The goal of this project was to develop and test a survey to measure referral partners and information exchange partners within a sample of primary care and specialist physicians. To accomplish this, the study team examined the relationship between a measure of the number of shared Medicare patients between two physicians (ascertained using Medicare claims data) and the presence of a referral or information exchange relationship (reported by physicians). Patient sharing was assessed directly using Medicare claims as a form of “big data”; and traditional survey methods were used to assess perceived professional relationships with respect to referrals.
In one publication resulting from their work, the investigators reported that the probability of two physicians having a recognized professional relationship increased with the number of Medicare patients shared, with up to 82% of relationships recognized at a threshold of 9 shared patients, overall representing a diagnostic test with an area under the receiver-operating characteristic curve of 0.73 (95% CI: 0.70–0.75). Primary care physicians were more likely to recognize relationships than medical or surgical specialists.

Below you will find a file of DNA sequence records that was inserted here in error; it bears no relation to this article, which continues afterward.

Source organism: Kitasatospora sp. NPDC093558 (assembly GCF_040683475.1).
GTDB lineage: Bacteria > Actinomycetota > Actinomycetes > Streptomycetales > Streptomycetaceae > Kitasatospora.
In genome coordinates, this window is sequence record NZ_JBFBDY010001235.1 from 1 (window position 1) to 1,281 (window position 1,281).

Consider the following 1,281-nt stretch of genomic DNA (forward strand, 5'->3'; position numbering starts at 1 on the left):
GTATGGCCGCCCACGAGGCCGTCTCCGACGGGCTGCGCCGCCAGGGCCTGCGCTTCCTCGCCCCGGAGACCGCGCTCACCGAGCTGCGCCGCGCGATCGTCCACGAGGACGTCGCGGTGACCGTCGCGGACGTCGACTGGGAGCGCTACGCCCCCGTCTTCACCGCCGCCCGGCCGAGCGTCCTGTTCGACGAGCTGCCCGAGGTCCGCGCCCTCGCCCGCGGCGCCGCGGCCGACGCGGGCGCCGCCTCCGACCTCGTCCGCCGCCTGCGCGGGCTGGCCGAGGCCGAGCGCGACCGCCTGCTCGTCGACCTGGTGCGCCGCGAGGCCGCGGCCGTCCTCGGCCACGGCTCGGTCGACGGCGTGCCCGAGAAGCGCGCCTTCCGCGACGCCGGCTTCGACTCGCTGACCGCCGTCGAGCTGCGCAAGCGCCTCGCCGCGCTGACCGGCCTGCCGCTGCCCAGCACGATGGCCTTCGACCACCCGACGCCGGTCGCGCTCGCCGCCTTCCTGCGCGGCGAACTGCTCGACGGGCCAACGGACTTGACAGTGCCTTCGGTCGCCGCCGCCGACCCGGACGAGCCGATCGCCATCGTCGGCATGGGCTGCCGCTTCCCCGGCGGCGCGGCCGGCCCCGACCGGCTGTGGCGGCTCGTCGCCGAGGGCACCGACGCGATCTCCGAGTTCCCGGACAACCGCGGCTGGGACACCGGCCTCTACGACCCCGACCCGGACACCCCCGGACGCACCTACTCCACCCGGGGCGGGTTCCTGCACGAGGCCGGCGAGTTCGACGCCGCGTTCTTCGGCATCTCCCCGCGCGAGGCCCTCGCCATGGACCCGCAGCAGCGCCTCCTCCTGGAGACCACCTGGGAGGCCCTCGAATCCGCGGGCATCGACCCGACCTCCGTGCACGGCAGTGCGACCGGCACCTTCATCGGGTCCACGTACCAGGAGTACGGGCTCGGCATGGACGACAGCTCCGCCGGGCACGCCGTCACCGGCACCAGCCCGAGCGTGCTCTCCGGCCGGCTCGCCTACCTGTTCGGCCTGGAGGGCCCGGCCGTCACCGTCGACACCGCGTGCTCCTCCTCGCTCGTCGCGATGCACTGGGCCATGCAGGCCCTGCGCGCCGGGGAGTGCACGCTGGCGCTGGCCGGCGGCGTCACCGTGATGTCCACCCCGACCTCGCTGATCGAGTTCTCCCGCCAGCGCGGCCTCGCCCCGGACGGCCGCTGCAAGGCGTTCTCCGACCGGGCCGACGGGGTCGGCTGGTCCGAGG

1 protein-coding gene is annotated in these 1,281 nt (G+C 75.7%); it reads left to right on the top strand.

These findings validated a method that has been used in research to map networks of physicians, namely that using claims and the metric of shared patients is a valid way of discerning ties between physicians. Using this “big data” method is much more complete; it is also cheaper and faster. Methods developed in this pilot project led directly to an additional publication examining the relationship between patient-sharing networks and the cost and intensity of medical care delivery and substantially informed other work in this area, including in a landmark paper in JAMA mapping the network of doctors in the entire USA, all among the first publications on physician patient-sharing networks in the field.
Pilot Project Leader: Michael Barnett, MD, Harvard Medical School